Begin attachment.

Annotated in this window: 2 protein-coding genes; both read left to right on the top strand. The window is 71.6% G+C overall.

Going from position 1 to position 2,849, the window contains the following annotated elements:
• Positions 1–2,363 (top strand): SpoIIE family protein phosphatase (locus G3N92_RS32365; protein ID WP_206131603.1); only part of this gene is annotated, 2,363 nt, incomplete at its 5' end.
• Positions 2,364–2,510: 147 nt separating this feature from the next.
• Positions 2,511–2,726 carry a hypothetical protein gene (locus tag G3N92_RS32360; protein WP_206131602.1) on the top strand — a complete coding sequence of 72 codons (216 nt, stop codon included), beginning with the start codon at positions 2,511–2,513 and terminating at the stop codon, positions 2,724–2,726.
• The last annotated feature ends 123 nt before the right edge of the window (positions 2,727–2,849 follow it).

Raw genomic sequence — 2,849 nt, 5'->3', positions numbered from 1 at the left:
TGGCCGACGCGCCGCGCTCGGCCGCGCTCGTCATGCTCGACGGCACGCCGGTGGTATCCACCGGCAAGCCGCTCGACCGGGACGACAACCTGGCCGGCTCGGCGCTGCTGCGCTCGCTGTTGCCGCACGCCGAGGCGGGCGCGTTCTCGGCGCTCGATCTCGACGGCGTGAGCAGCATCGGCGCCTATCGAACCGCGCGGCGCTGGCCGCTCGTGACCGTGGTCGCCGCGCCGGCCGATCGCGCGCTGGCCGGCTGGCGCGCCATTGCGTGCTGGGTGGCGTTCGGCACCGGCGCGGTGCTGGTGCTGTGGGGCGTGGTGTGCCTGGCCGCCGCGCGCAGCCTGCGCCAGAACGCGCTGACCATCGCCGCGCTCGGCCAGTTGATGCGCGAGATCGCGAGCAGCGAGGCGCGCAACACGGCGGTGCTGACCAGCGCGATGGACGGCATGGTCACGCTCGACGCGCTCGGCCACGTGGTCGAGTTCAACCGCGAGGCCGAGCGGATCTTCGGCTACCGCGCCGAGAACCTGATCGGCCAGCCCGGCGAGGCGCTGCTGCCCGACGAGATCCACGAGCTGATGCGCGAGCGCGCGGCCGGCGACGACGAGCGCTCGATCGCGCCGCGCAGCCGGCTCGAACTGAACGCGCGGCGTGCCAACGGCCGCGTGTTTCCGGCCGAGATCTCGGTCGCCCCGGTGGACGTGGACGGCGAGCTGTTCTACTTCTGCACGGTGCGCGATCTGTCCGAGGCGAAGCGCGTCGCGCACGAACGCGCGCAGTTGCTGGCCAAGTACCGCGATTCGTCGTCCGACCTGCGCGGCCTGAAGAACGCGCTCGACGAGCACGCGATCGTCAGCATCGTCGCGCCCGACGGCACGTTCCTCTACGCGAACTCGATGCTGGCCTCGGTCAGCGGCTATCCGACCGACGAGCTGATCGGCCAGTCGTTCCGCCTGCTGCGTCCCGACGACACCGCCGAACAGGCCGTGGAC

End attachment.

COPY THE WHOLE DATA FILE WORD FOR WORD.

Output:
Annotated in this window: 2 protein-coding genes; both read left to right on the top strand. The window is 71.6% G+C overall.

Going from position 1 to position 2,849, the window contains the following annotated elements:
• Positions 1–2,363 (top strand): SpoIIE family protein phosphatase (locus G3N92_RS32365; protein ID WP_206131603.1); only part of this gene is annotated, 2,363 nt, incomplete at its 5' end.
• Positions 2,364–2,510: 147 nt separating this feature from the next.
• Positions 2,511–2,726 carry a hypothetical protein gene (locus tag G3N92_RS32360; protein WP_206131602.1) on the top strand — a complete coding sequence of 72 codons (216 nt, stop codon included), beginning with the start codon at positions 2,511–2,513 and terminating at the stop codon, positions 2,724–2,726.
• The last annotated feature ends 123 nt before the right edge of the window (positions 2,727–2,849 follow it).

Raw genomic sequence — 2,849 nt, 5'->3', positions numbered from 1 at the left:
TGGCCGACGCGCCGCGCTCGGCCGCGCTCGTCATGCTCGACGGCACGCCGGTGGTATCCACCGGCAAGCCGCTCGACCGGGACGACAACCTGGCCGGCTCGGCGCTGCTGCGCTCGCTGTTGCCGCACGCCGAGGCGGGCGCGTTCTCGGCGCTCGATCTCGACGGCGTGAGCAGCATCGGCGCCTATCGAACCGCGCGGCGCTGGCCGCTCGTGACCGTGGTCGCCGCGCCGGCCGATCGCGCGCTGGCCGGCTGGCGCGCCATTGCGTGCTGGGTGGCGTTCGGCACCGGCGCGGTGCTGGTGCTGTGGGGCGTGGTGTGCCTGGCCGCCGCGCGCAGCCTGCGCCAGAACGCGCTGACCATCGCCGCGCTCGGCCAGTTGATGCGCGAGATCGCGAGCAGCGAGGCGCGCAACACGGCGGTGCTGACCAGCGCGATGGACGGCATGGTCACGCTCGACGCGCTCGGCCACGTGGTCGAGTTCAACCGCGAGGCCGAGCGGATCTTCGGCTACCGCGCCGAGAACCTGATCGGCCAGCCCGGCGAGGCGCTGCTGCCCGACGAGATCCACGAGCTGATGCGCGAGCGCGCGGCCGGCGACGACGAGCGCTCGATCGCGCCGCGCAGCCGGCTCGAACTGAACGCGCGGCGTGCCAACGGCCGCGTGTTTCCGGCCGAGATCTCGGTCGCCCCGGTGGACGTGGACGGCGAGCTGTTCTACTTCTGCACGGTGCGCGATCTGTCCGAGGCGAAGCGCGTCGCGCACGAACGCGCGCAGTTGCTGGCCAAGTACCGCGATTCGTCGTCCGACCTGCGCGGCCTGAAGAACGCGCTCGACGAGCACGCGATCGTCAGCATCGTCGCGCCCGACGGCACGTTCCTCTACGCGAACTCGATGCTGGCCTCGGTCAGCGGCTATCCGACCGACGAGCTGATCGGCCAGTCGTTCCGCCTGCTGCGTCCCGACGACACCGCCGAACAGGCCGTGGAC